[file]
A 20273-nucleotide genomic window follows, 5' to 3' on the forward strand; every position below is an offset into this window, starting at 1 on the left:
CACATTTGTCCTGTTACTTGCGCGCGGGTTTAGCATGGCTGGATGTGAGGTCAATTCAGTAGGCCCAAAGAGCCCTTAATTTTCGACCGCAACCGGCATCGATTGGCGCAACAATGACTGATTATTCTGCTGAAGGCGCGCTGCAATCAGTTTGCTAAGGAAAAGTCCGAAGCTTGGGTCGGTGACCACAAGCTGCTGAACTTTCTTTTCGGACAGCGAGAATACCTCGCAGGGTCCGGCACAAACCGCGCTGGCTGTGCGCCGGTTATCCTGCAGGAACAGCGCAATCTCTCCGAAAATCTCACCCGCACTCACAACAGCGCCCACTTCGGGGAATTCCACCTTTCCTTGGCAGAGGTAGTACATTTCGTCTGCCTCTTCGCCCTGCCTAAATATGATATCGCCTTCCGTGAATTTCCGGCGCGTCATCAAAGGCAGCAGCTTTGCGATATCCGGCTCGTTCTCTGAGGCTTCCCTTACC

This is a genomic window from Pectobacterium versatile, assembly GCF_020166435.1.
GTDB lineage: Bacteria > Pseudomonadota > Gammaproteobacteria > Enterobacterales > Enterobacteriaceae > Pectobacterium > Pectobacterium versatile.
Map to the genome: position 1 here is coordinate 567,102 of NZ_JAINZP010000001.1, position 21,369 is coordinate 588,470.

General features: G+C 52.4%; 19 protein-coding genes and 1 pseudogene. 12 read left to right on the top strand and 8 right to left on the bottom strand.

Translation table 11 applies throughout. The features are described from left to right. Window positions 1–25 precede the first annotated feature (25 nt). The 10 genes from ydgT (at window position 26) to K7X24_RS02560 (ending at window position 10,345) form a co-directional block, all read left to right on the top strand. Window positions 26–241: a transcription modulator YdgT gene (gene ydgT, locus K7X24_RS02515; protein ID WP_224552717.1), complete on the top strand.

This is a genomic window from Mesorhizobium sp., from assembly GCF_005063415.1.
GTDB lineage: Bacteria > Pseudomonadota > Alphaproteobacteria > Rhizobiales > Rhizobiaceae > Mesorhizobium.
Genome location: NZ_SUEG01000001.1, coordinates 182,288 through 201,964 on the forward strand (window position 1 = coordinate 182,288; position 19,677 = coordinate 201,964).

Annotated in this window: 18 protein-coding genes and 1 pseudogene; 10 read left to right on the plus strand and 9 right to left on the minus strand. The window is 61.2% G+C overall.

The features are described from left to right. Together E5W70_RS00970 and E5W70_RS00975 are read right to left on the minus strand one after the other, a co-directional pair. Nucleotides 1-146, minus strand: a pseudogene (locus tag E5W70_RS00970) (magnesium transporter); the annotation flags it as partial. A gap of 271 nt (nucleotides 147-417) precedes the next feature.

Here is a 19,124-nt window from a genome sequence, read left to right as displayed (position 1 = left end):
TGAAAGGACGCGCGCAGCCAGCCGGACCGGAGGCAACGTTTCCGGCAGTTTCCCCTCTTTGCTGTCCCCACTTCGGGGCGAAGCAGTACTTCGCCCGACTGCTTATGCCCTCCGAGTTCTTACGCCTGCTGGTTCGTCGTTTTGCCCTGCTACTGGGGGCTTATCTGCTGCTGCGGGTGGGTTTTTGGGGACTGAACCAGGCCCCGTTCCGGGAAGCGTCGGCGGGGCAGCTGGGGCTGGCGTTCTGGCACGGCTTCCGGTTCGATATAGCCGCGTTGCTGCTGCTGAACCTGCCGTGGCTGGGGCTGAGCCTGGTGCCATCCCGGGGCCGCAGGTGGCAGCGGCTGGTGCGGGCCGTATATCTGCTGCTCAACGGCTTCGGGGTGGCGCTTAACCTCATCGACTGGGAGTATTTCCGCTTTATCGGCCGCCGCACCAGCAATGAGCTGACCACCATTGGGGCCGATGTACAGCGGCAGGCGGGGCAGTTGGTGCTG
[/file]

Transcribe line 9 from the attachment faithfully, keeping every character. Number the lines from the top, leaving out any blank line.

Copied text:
GTDB lineage: Bacteria > Pseudomonadota > Alphaproteobacteria > Rhizobiales > Rhizobiaceae > Mesorhizobium.